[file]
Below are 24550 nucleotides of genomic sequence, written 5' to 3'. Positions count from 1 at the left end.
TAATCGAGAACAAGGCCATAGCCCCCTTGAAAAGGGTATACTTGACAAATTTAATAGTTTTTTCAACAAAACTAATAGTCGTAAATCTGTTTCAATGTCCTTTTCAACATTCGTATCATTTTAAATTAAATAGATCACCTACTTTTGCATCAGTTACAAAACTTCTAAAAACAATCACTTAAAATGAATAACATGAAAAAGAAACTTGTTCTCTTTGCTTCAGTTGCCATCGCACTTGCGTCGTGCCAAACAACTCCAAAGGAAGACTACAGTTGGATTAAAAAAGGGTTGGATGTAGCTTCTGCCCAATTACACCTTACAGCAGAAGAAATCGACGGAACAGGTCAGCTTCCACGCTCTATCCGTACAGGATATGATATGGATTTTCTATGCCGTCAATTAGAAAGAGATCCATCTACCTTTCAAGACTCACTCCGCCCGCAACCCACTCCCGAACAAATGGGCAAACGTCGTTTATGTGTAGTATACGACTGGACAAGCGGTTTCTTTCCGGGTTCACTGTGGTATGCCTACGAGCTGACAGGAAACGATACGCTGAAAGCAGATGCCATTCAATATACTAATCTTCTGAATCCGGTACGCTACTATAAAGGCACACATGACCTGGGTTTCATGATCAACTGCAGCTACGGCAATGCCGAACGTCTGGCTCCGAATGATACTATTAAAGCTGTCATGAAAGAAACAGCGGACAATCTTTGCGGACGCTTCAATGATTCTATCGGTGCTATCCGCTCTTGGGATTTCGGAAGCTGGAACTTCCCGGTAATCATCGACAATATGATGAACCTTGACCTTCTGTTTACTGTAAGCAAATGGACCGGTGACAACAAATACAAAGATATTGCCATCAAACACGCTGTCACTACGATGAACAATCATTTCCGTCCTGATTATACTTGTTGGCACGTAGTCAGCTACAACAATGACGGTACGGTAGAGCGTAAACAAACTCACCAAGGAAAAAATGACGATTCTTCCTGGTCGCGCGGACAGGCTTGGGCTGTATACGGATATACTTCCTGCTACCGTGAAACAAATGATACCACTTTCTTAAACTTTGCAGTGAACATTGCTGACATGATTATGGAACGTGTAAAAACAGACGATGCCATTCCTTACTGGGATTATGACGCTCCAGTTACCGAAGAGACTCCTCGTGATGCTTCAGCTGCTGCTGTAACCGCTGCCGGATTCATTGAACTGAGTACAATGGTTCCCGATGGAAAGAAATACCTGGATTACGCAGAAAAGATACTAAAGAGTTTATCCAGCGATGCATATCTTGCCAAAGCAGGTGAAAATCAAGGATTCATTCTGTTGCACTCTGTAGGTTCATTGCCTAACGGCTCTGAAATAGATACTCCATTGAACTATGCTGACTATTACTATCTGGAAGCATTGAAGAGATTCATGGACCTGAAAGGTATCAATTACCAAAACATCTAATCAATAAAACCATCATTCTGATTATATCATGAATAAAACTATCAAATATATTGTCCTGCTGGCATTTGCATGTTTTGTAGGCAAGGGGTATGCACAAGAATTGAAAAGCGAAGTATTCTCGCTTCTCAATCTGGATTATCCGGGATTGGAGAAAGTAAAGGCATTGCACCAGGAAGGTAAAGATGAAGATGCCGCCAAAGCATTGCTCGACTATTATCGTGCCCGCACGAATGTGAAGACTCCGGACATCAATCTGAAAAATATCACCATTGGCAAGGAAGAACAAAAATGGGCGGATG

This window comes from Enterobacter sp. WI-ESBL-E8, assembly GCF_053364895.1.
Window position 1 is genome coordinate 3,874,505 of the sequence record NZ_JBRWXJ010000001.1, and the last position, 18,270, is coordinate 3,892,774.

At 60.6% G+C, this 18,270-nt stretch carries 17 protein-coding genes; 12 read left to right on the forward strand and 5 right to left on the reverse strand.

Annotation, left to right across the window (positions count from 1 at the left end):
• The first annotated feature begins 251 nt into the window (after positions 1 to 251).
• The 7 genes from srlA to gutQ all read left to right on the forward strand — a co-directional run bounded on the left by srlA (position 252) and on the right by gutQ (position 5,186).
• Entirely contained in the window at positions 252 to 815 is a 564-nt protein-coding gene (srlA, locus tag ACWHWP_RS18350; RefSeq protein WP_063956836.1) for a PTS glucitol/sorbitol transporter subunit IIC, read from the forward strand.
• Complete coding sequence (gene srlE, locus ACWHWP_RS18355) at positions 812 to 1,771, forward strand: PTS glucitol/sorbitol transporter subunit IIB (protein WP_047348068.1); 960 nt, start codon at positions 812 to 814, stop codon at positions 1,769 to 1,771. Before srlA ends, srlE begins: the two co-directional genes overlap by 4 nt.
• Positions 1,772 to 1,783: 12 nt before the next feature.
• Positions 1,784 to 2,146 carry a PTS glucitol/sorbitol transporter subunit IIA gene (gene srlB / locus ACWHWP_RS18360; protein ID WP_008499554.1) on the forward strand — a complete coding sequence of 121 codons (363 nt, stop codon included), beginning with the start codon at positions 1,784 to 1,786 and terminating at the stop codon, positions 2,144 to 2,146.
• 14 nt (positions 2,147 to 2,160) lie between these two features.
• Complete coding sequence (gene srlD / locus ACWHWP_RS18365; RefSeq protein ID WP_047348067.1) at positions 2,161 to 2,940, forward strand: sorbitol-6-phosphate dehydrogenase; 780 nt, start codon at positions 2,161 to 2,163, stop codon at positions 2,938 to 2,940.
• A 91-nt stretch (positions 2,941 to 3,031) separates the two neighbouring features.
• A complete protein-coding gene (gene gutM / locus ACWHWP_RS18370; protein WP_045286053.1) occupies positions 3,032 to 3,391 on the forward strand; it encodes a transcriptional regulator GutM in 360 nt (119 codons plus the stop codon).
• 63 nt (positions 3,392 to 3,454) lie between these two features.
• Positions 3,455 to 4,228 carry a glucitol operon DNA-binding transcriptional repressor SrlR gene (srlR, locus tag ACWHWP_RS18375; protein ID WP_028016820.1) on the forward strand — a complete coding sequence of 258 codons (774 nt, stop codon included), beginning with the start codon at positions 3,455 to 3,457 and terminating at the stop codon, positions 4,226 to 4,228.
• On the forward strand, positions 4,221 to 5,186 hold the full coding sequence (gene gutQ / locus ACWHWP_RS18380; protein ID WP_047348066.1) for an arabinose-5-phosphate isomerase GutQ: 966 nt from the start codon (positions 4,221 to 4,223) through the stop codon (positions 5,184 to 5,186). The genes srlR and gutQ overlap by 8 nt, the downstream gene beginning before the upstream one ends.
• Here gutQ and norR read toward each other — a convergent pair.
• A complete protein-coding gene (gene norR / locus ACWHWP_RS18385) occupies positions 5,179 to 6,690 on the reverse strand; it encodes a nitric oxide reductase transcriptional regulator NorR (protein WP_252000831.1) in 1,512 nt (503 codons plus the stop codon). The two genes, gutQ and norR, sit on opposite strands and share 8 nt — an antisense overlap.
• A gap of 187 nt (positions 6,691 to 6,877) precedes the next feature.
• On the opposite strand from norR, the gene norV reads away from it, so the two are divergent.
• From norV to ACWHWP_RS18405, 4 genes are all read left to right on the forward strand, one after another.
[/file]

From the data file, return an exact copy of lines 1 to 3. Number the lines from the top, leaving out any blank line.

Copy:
Below are 24550 nucleotides of genomic sequence, written 5' to 3'. Positions count from 1 at the left end.
TAATCGAGAACAAGGCCATAGCCCCCTTGAAAAGGGTATACTTGACAAATTTAATAGTTTTTTCAACAAAACTAATAGTCGTAAATCTGTTTCAATGTCCTTTTCAACATTCGTATCATTTTAAATTAAATAGATCACCTACTTTTGCATCAGTTACAAAACTTCTAAAAACAATCACTTAAAATGAATAACATGAAAAAGAAACTTGTTCTCTTTGCTTCAGTTGCCATCGCACTTGCGTCGTGCCAAACAACTCCAAAGGAAGACTACAGTTGGATTAAAAAAGGGTTGGATGTAGCTTCTGCCCAATTACACCTTACAGCAGAAGAAATCGACGGAACAGGTCAGCTTCCACGCTCTATCCGTACAGGATATGATATGGATTTTCTATGCCGTCAATTAGAAAGAGATCCATCTACCTTTCAAGACTCACTCCGCCCGCAACCCACTCCCGAACAAATGGGCAAACGTCGTTTATGTGTAGTATACGACTGGACAAGCGGTTTCTTTCCGGGTTCACTGTGGTATGCCTACGAGCTGACAGGAAACGATACGCTGAAAGCAGATGCCATTCAATATACTAATCTTCTGAATCCGGTACGCTACTATAAAGGCACACATGACCTGGGTTTCATGATCAACTGCAGCTACGGCAATGCCGAACGTCTGGCTCCGAATGATACTATTAAAGCTGTCATGAAAGAAACAGCGGACAATCTTTGCGGACGCTTCAATGATTCTATCGGTGCTATCCGCTCTTGGGATTTCGGAAGCTGGAACTTCCCGGTAATCATCGACAATATGATGAACCTTGACCTTCTGTTTACTGTAAGCAAATGGACCGGTGACAACAAATACAAAGATATTGCCATCAAACACGCTGTCACTACGATGAACAATCATTTCCGTCCTGATTATACTTGTTGGCACGTAGTCAGCTACAACAATGACGGTACGGTAGAGCGTAAACAAACTCACCAAGGAAAAAATGACGATTCTTCCTGGTCGCGCGGACAGGCTTGGGCTGTATACGGATATACTTCCTGCTACCGTGAAACAAATGATACCACTTTCTTAAACTTTGCAGTGAACATTGCTGACATGATTATGGAACGTGTAAAAACAGACGATGCCATTCCTTACTGGGATTATGACGCTCCAGTTACCGAAGAGACTCCTCGTGATGCTTCAGCTGCTGCTGTAACCGCTGCCGGATTCATTGAACTGAGTACAATGGTTCCCGATGGAAAGAAATACCTGGATTACGCAGAAAAGATACTAAAGAGTTTATCCAGCGATGCATATCTTGCCAAAGCAGGTGAAAATCAAGGATTCATTCTGTTGCACTCTGTAGGTTCATTGCCTAACGGCTCTGAAATAGATACTCCATTGAACTATGCTGACTATTACTATCTGGAAGCATTGAAGAGATTCATGGACCTGAAAGGTATCAATTACCAAAACATCTAATCAATAAAACCATCATTCTGATTATATCATGAATAAAACTATCAAATATATTGTCCTGCTGGCATTTGCATGTTTTGTAGGCAAGGGGTATGCACAAGAATTGAAAAGCGAAGTATTCTCGCTTCTCAATCTGGATTATCCGGGATTGGAGAAAGTAAAGGCATTGCACCAGGAAGGTAAAGATGAAGATGCCGCCAAAGCATTGCTCGACTATTATCGTGCCCGCACGAATGTGAAGACTCCGGACATCAATCTGAAAAATATCACCATTGGCAAGGAAGAACAAAAATGGGCGGATG

This window comes from Enterobacter sp. WI-ESBL-E8, assembly GCF_053364895.1.